PA 13-194, effective October 1, 2013.
Gang Recruitment a Criminal Offense
A new law makes it a class A misdemeanor, punishable by up to one year imprisonment, up to a $2,000 fine, or both, to recruit a minor to participate in a criminal gang.
PA 13-302 § 1, effective October 1, 2013.
Juvenile Justice Pilot Program
A new law requires the Judicial Branch's Court Support Services Division (CSSD) to conduct a pilot program in Bridgeport, Hartford, and New Haven designed to reduce (1) the number of children and youths who come into contact with the juvenile justice system and (2) recidivism among those who are delinquents. CSSD must conduct the program within available appropriations and in collaboration with certain government and community organizations. The chief court administrator must submit a report to the Judiciary and Children's committees by February 1, 2014 describing the program and any recommendations to expand or continue it.
PA 13-302 § 2, effective July 1, 2013.
Larceny Definition Modified
Under a new law, a child, an emancipated minor, or a homeless student who is at least age 18 who wrongfully takes school accommodations provided by a school district is not guilty of larceny. By law, a person generally commits larceny when he or she wrongfully takes, obtains, or withholds, among other things, services from an owner.
PA 13-211, effective October 1, 2013.
Long Gun and Ammunition Age Restrictions
Under a new law, gun dealers cannot, with some exceptions, sell long guns to anyone under age 18. If the long gun is a semi-automatic centerfire rifle that has or accepts a magazine with a capacity of more than five rounds, the purchaser, with certain exceptions, must be at least age 21.
The new law also creates a new gun credential: a long gun eligibility certificate. It sets the minimum age for this certificate at 18.
The new law generally bars the sale of ammunition or ammunition magazines to anyone under age 18.
PA 13-3, effective July 1, 2013 for the long gun eligibility certificate and upon passage for the age restrictions on long gun and ammunition sales.
Penalty for Delivering Liquor to a Minor Increased
A new law increases the maximum fine for selling liquor to a minor from $1,500 to $3,000 by making the offense a class E, instead of an unclassified, felony. A person who commits this crime may be fined, sentenced to prison for up to 18 months, or both.
PA 13-258 § 9, effective October 1, 2013.
Penalty for Patronizing a Prostitute Increased
A new law increases the penalty for patronizing a prostitute from a class A misdemeanor to a class C felony when the actor knew or reasonably should have known at the time of the offense that the prostitute was (a) under age 18 or (b) the victim of conduct amounting to a crime of trafficking in persons under state law or involuntary servitude, slavery, or trafficking under federal law. A class A misdemeanor is punishable by up to one year in prison, a fine of up to $2,000, or both. A class C felony is punishable by up to 10 years in prison, a fine of up to $10,000, or both.
PA 13-166, effective October 1, 2013.
Sex Offender Registration
Starting July 1, 2013, anyone found not guilty of a crime due to mental disease or defect who is granted temporary leave by the Psychiatric Security Review Board must register as a sex offender if the crime for which he or she was acquitted requires sex offender registration. These include crimes against minors, sexual offenses, and felonies found by the sentencing court to have been committed for sexual purposes.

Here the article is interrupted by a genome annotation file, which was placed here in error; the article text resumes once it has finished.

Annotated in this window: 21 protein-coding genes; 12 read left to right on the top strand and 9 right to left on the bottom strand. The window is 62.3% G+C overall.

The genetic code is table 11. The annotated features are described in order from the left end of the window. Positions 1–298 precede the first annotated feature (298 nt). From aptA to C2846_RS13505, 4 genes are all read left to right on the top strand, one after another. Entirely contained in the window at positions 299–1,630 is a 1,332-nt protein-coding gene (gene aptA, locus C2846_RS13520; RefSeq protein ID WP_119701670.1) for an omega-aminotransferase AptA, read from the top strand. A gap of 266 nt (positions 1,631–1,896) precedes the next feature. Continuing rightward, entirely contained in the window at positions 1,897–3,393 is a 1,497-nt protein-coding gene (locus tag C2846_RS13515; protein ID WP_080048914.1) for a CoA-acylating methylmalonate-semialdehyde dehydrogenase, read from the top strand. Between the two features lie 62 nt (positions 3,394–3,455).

PA 13-73, effective July 1, 2013.
Academic Progress of Children in State Custody
A new law requires DCF and the State Department of Education (SDE) to (1) annually track the academic progress of children and youth in state custody from prekindergarten through grade 12 and (2) submit a progress report to the Achievement Gap Task Force. CSSD, in collaboration with SDE, must create an annual aggregate report on the progress of youth in its custody.
PA 13-234 § 124, effective July 1, 2013.
Animal Assisted Therapy
A new law requires DCF, by July 1, 2014 and within available appropriations, to consult with the Governor's Prevention Partnership and the animal-assisted therapy community to develop a crisis response program using a coordinated volunteer canine response team to provide animal-assisted therapy to children and youths living with trauma and loss.
PA 13-114, effective October 1, 2013.
Child Abuse or Neglect Cases and Investigations
A new law requires DCF to follow the same expungement process for family assessment response cases as applies to unsubstantiated cases of abuse and neglect. It requires DCF to destroy the case files five years after completing its investigation or closing the family assessment case, whichever is later, if the department has not received another report of abuse or neglect involving the family. But if a family has more than one unsubstantiated report within this period, DCF must keep the records for five years from the date it completed the most recent investigation.
The new law also renames the DCF “differential response” program as the “family assessment response” program. Under this program, when DCF receives a report of child abuse and neglect, it can make referrals to appropriate community providers for family assessment and services either when it decides not to investigate a case that it classifies as presenting a lower safety risk or, if it decides to investigate, at any time during the investigation.
PA 13-54, effective October 1, 2013.
Under a new law, DCF, when opening a child abuse or neglect investigation, must notify both the child's guardian and custodial and noncustodial parents, if such notification is in the child's best interest. DCF may not provide this notice if it has reasonable grounds to believe that doing so would interfere with a criminal investigation or endanger someone.
PA 13-77, effective July 1, 2013.